Tuesday, September 6, 2011

The woman at the well: A character study

This Samaritan woman Jesus teaches in John 4 is an interesting person. She had had five husbands and was living with another man. It is a little too much to assume that all five of her husbands died, so we must assume chronic divorce. This means that she had a very broken home, and it is easy to understand that she may have lost faith in marriage as an institution by then.

Yet she must have been an attractive and charming woman, since four men wanted to marry her after her first husband ended it, and another man was willing to live with her outside of marriage. But, too, she must have also been a strong-willed, contentious, and antagonistic woman, with five marriages ended. We can see a little of this in the beginning of her conversation with Jesus. He just asks her for a drink and she jumps all over him.

How is it that thou, being a Jew, askest drink of me, which am a woman of Samaria? (John 4:9)

“Why are you talking to me?” She challenges Him, and you can see she thinks He’s a bit of an upstart who needs to be taken down a peg or two, especially when He says He could give her living water. She tests Him. Her question "Are you greater than our father Jacob who gave us this well...?" is a demeaning attack meant to wound the male need for respect and could have unconsciously pained Jesus's sense of divine identity.

It is admirable that Jesus never gets irritated, but answers patiently, inviting her to receive the gift of living water. Then His sudden statement about her married life is so startling and unexpected; how could anyone have guessed such a home life as hers from her simple sentence “I have no husband”? I really think the way he reveals this is meant to give her a taste of the living water of prophecy and discernment that was accessible to Him and which could be given to her. It was also a sign to her that He really did know who He was dealing with and what kind of problems festered in her life.

(If the conversation happened between just her and Jesus, I wonder how John found out about it to write it. Did she tell John the story, or did Jesus? I bet it was the woman; I don’t see that Jesus would have disclosed the info about her to John, but I can imagine the woman being willing to tell about herself.)

When He reveals His knowledge of her, she gains more respect for Him, but she still questions Him, going to the root of the age-old controversy between Jew and Samaritan over where the best place to worship was: is it Jerusalem or Mount Gerizim? She wants answers, and she’s not afraid to bring up a thorny divisive topic to get them.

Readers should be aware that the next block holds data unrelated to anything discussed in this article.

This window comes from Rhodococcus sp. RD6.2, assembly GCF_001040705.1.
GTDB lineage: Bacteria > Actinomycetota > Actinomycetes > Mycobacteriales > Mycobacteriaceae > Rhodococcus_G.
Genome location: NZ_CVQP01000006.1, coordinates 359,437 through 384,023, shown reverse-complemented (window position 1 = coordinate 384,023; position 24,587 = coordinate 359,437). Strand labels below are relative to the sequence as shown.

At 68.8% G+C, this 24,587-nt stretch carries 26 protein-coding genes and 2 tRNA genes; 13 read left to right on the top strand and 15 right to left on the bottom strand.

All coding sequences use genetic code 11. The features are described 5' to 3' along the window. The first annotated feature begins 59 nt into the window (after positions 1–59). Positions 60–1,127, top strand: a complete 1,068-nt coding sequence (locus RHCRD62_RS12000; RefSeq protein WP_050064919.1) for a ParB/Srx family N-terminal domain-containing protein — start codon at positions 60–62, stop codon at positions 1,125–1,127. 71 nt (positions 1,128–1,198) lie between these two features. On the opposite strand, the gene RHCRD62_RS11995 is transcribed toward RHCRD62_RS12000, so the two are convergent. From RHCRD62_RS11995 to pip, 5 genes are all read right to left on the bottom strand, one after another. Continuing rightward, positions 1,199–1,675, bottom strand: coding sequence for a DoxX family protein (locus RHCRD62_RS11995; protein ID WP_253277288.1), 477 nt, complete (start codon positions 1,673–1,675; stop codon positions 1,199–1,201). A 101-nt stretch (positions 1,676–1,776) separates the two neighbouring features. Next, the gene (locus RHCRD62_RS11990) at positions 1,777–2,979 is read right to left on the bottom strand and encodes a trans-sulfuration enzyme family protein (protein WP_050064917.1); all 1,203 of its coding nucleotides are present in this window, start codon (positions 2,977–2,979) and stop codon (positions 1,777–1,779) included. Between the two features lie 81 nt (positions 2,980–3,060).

After all this, it is notable that when the woman goes back to the town to spread the news about Jesus, she goes to the men not the women. (She was probably persona non grata among the women.) It indicates not only her influence among the men, but also their humility to listen to her and go see Jesus. Or maybe she was a tough enough woman to deal with that any positive change in her was a ringing endorsement for Jesus. Regardless, I like that she was such an enthusiastic missionary. There’s no telling how far she was in the conversion process, but she had to share it!

I also like that she was skeptical at first and challenging; it indicates how no-nonsense she was. She’d been around the block a few times, she’d heard some fair promises in her day that hadn’t been kept, and she was going to get to the bottom of any fakery. No pie-in-the-sky mysticism would satisfy her. She had harsh realities to deal with and suffer through. Nothing less than total transformation could help her.

Why spend this time examining the character of the Samaritan woman at the well? I think it gives us a better picture of the spiritual power and love that Jesus had that He was able to reach someone in such a difficult life situation. This story tells us that Jesus’s message isn’t just for those of us who have stable marriages and happy families; His message is also for those of us who are having terrible family problems and who are trapped in destructive patterns of relating to each other. When there is no peace at home, the peace of the gospel has a very big void to fill. But it CAN fill it.

That promise of the living water is for all of us.